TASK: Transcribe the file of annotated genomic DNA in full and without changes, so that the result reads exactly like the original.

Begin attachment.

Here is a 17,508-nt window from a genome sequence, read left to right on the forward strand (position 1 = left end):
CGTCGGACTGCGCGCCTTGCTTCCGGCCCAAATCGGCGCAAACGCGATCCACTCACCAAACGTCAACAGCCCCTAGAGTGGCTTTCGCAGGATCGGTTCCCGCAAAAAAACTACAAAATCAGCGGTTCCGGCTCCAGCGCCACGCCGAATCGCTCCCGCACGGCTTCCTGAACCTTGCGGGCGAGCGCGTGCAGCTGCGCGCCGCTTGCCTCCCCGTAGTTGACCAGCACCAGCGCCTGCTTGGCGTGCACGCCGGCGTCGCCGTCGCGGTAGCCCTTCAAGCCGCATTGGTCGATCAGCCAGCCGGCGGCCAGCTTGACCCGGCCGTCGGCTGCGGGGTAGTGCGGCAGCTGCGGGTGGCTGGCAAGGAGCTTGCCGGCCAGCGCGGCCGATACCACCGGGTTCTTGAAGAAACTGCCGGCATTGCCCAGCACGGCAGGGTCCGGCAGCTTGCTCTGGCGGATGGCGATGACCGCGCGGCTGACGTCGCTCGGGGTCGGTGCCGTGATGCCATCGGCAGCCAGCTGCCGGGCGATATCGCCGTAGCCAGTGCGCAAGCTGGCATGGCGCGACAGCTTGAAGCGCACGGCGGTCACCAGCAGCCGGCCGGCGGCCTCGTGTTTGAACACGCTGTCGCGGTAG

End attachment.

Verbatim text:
Here is a 17,508-nt window from a genome sequence, read left to right on the forward strand (position 1 = left end):
CGTCGGACTGCGCGCCTTGCTTCCGGCCCAAATCGGCGCAAACGCGATCCACTCACCAAACGTCAACAGCCCCTAGAGTGGCTTTCGCAGGATCGGTTCCCGCAAAAAAACTACAAAATCAGCGGTTCCGGCTCCAGCGCCACGCCGAATCGCTCCCGCACGGCTTCCTGAACCTTGCGGGCGAGCGCGTGCAGCTGCGCGCCGCTTGCCTCCCCGTAGTTGACCAGCACCAGCGCCTGCTTGGCGTGCACGCCGGCGTCGCCGTCGCGGTAGCCCTTCAAGCCGCATTGGTCGATCAGCCAGCCGGCGGCCAGCTTGACCCGGCCGTCGGCTGCGGGGTAGTGCGGCAGCTGCGGGTGGCTGGCAAGGAGCTTGCCGGCCAGCGCGGCCGATACCACCGGGTTCTTGAAGAAACTGCCGGCATTGCCCAGCACGGCAGGGTCCGGCAGCTTGCTCTGGCGGATGGCGATGACCGCGCGGCTGACGTCGCTCGGGGTCGGTGCCGTGATGCCATCGGCAGCCAGCTGCCGGGCGATATCGCCGTAGCCAGTGCGCAAGCTGGCATGGCGCGACAGCTTGAAGCGCACGGCGGTCACCAGCAGCCGGCCGGCGGCCTCGTGTTTGAACACGCTGTCGCGGTAG